A series of documents captioned: "Motion for Leave to Supplement Post-Conviction Petition, Pro Se," "Special Motion and Supplement to Post-Conviction Petition," "Motion for Change of Venue," "Motion To Dismiss Public Defender" and "Motion for Personal Appearence [sic]" were notarized on April 21, 1970, and filed on June 2, 1970, slightly less than a month after the hearing on and dismissal of the petition. One of those documents, the "Special Motion and Supplement To Post-Conviction Petition," alleged that petitioner's Constitutional rights were violated by the improper and suggestive manner in which some witnesses were allowed to view and identify him.

On May 6, 1970, the court, after a non-evidentiary hearing, denied defendant's amended post-conviction petition and granted the State's motion to dismiss.

Opinion

• 1 The matters raised by petitioner, through his attorney, in this appeal relate to the involuntary character of his guilty plea brought about by the trial judge's denial of defense motions to suppress identification testimony and physical evidence and the denial of a defense motion for a transcript of those hearings. Any claim of Constitutional error based upon those grounds was waived by petitioner's voluntary plea of guilty. (People v. Brown (1969), 41 Ill.2d 503, 505, 244 N.E.2d 159, 160.) Moreover, petitioner's claim that his plea was involuntary is ill-founded in light of the colloquy between the court and defendant referred to above.

• 2 (See Parker v. North Carolina (1970), 397 U.S. 790, 796; People v. Olson (1970), 46 Ill.2d 167, 171, 263 N.E.2d 92, 94. See also McMann v. Richardson (1970), 397 U.S. 759.) Petitioner contended in his sworn pro se "Amended Post-Conviction Petition" that his plea of guilty was not voluntary in that he did not understand the jury warnings, the nature of a jury trial, that he was entitled to a jury trial, or the concept of waiver of a constitutional right. Those contentions, however, are rebutted by the record. He further states that his plea resulted from his being informed that he had a "bad case" and that he could get a long sentence or the death penalty if he went to trial. His knowledge of the possibility of a long sentence or the death penalty was not an improper inducement for defendant's guilty plea. (See People v. Brown, supra, at 505-506, 244 N.E.2d at 160.) It was the duty of the court and defense counsel to inform defendant of those possibilities to thereby enable him to make an intelligent decision with respect to his plea.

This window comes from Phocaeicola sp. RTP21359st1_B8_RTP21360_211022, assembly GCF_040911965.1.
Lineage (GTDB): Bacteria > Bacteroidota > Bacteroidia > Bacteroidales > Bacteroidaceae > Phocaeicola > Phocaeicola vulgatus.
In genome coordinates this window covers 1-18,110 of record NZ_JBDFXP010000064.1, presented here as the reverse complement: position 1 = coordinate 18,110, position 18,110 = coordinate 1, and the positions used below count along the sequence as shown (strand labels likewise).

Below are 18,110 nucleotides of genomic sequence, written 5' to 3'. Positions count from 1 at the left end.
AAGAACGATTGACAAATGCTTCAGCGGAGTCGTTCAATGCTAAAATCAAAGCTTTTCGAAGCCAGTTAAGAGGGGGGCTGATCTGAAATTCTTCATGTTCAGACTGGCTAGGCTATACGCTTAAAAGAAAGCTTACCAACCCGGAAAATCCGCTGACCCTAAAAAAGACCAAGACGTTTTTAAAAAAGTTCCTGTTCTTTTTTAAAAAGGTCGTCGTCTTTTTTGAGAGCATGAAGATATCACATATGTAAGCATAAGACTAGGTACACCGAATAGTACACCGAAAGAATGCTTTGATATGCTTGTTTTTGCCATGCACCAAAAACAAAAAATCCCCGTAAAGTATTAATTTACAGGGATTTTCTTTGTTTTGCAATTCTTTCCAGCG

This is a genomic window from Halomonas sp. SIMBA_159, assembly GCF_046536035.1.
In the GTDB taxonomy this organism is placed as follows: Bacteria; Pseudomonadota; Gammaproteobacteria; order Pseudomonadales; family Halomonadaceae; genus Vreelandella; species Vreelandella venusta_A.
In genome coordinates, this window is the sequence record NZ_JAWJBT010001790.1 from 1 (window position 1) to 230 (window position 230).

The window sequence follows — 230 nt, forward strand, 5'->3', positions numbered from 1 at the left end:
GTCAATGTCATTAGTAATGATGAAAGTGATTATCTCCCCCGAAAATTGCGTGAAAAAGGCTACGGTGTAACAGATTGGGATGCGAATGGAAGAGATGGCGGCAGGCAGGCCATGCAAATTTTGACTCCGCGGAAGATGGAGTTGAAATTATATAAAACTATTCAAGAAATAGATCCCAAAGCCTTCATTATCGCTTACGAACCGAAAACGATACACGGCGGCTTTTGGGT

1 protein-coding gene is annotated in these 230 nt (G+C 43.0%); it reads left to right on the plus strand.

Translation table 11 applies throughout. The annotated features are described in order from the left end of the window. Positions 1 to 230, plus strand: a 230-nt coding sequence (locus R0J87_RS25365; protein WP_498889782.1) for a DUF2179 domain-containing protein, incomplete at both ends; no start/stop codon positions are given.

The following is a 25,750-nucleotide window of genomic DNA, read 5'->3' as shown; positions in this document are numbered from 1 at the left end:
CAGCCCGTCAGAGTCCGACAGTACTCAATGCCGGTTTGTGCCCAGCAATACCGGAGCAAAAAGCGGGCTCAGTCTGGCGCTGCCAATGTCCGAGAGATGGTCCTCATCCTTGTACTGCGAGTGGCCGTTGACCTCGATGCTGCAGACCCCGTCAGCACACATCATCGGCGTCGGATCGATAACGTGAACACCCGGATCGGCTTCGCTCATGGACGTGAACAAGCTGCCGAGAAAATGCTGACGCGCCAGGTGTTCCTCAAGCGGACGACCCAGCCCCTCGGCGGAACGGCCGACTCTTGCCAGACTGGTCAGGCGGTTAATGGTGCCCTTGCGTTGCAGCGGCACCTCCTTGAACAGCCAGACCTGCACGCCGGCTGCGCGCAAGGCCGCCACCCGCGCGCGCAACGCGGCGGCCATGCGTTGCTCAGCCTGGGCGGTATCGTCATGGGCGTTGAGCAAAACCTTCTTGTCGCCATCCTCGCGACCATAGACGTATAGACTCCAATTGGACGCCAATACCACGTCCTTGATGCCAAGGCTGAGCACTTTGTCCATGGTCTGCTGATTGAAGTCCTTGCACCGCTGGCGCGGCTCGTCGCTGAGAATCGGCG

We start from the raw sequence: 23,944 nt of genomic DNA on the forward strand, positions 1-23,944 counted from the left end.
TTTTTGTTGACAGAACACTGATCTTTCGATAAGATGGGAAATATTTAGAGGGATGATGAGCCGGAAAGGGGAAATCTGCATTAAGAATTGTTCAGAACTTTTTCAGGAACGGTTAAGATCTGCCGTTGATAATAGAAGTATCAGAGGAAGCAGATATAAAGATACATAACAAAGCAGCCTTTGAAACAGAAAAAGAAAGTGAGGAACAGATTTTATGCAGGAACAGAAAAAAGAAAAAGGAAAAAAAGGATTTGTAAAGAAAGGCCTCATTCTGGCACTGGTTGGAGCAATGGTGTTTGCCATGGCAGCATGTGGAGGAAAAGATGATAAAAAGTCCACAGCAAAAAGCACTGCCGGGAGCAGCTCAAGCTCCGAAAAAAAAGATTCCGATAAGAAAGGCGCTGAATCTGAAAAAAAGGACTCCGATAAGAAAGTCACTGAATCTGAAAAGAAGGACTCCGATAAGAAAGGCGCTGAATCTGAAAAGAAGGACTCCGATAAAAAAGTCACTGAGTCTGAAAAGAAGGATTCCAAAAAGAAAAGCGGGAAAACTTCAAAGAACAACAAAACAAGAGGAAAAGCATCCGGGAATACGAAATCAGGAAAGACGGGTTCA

• 3 Petitioner cannot complain of the failure of the court-appointed defense attorney to consult more often with him or counsel's alleged failure to properly prepare a defense in light of his statement to the judge that he was satisfied with the services of his attorney. See People v. Olson, supra.

• 4, 5 In defendant's original petition for post-conviction relief he urged that his trial attorney's incompetence resulted in illegally seized evidence being used to obtain a conviction against him. Although the petition is verified, it is devoid of corroborative material and there is no stated reason for the lack of such material. Thus, because the allegation is a mere conclusion it is not sufficient to require a post-conviction hearing or relief. (People v. Gendron (1969), 41 Ill.2d 518, 519, 244 N.E.2d 149, 150.) Petitioner's contention raised in his "Special Motion and Supplement to Post-Conviction Petition" that his constitutional rights were violated by the manner in which witnesses were allowed to view and identify him was waived by his voluntary plea of guilty. People v. Brown, supra.

The judgment of the circuit court is affirmed.

Judgment affirmed.

DRUCKER and ENGLISH, JJ., concur.

19720505

© 2002 VersusLaw Inc.